[simple-weather latitude="17.4952" longitude="-88.2018" days="2" units="metric"]
Learn More...
Find Out How

7145 Slaughterhouse Road

Belize City, Belize Central America

(+501) 203-2098 or 203-0528

Give Us a Call for More Info or Questions

Mon - Fri: 8:00am - 5:00pm

Our Main Office Opening Hours

Click on Play to start Streaming Love FM | News & Music Power Live

Live Update COVID-19

📣 MAIN TERMS AND Definations to be fully aware:                      📣 “COVID-19” – means the Novel Coronavirus (2019-nCov), which is an infectious disease caused by a virus which, having emerged during 2019, was declared a global pandemic by the World Health Organisation on the 11th March, 2020;                      📣 “emergency area” – means the area declared to be under a public state of emergency under the Proclamation;                      📣 “essential service” means the offices listed in Schedule I; “essential worker” means an employee of an essential service;                      📣 “social distancing” includes the practice of staying home, avoiding crowds and refraining from touching one another and maintaining a distance of no less than three feet from other persons.                      📣 Need Food Assistance? | ¿Necesita asistencia alimentaria (comida)? – Para Idioma en Español llamar los Numeros : 631-2065 | 636-0423 | 626-4764.                      📣 For English language call: 636-5743 | 627-3634 | 629-8100 |631-9158 | 630-8502 | 607-8053 | 624-8532 | 606-9900 | 631-3359 | 621-4247 | 627-2062 | 607-6178 | 630-1081.                      📣 Please note the numbers for Food Assistance at the Ministry of Human Development, Social Transformation and Poverty Alleviation. The Ministry asks that you please bear patience if you cannot get through.
Find Out How
Crime & Police News

Coast Guards assist in promoting sustainable fishing

The Fishing Industry is an essential part of the Belize’s economy and there are fishing regulations in place to sustain the industry.  In this regard, various patrols take place on a regular basis at sea to ensure that fishermen are in compliance.  Captain Elton Bennett, the Vice Commandant of the Belize Coast Guard shared the role of the coast guard in this endeavor.

Captain Elton Bennett the Vice Commandant of the Belize Coast Guard: “Enforcement is a big part of what we do and the fishing industry in Belize is very diverse. It contributes significantly to the economy of Belize and so we participate as Fisheries officers in support of the Belize Fisheries Department but also in support of other NGOs who are mandated to combat Fisheries enforcement operations and so all of the partols that are deployed from here are tasked to conduct Fisheries enforcement so that is a big part of that in terms of the patrolling the Marine Parks and supporting those NGOs. It’s a routine check that we do, once we would encounter a vessel, we would inspect that vessel for a wide range of things: we are looking at sea worthiness certificate, we are looking at masters license but we are also looking at those products, the catch that those individuals would have on board and so we would measure that catch, we would confirm if it is in or out of season and once we find and infraction those persons will be detained or either arrested or handed over to the relevant authority, the Fisheries Department in this case in order for them to prosecute, the product as well is handed over to the Fisheries Department.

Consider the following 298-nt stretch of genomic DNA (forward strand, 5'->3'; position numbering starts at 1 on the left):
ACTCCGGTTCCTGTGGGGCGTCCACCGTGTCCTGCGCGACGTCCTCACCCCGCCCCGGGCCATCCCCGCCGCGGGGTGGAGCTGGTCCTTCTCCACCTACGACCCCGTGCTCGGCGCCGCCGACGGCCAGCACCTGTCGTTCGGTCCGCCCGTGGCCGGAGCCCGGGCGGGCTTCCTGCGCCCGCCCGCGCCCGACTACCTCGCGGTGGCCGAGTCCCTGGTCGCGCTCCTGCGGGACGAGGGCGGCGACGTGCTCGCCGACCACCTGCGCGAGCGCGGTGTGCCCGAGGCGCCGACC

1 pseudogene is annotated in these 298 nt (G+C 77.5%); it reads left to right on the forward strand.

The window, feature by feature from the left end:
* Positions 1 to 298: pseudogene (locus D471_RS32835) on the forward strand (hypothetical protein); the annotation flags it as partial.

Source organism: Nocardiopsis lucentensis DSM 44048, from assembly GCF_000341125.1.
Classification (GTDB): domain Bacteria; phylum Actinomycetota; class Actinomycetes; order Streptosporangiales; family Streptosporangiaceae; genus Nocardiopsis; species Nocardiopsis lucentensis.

Gillnet has been the source of much controversy amongst the fishermen and many organizations have been calling for its ban. Captain Bennett shared how the Coast Guard have been dealing with gillnet encounters.

Captain Elton Bennett the Vice Commandant of the Belize Coast Guard: “A debate is ongoing now between Fisherfolks and the Fisher Industry and the Government of Belize’s position is that we have created a task force to look at the use of gillnets so there are studies being conducted now to determine to what extent gillnet is being used and to what extent it is damaging the environment and so there is a meeting scheduled on January of this year where a task force is meeting again to sort of compile data and continue the debate. From the Coast Guard perspective we are enforcing whatever law the Government of Belize puts in place and for now gillnet is still legal under certain conditions and so that is the extent of our enforcement and if we would encounter a gillnet depending on where it is located, if its near the reef or cannot be placed in that location, if it’s near a bar mouth or a river entrance, it cannot be at that location and then there is also limitation on the size of the mesh and so those are the things the Coast Guard patrol looks at but for now Gillnet is still legal.”

To Top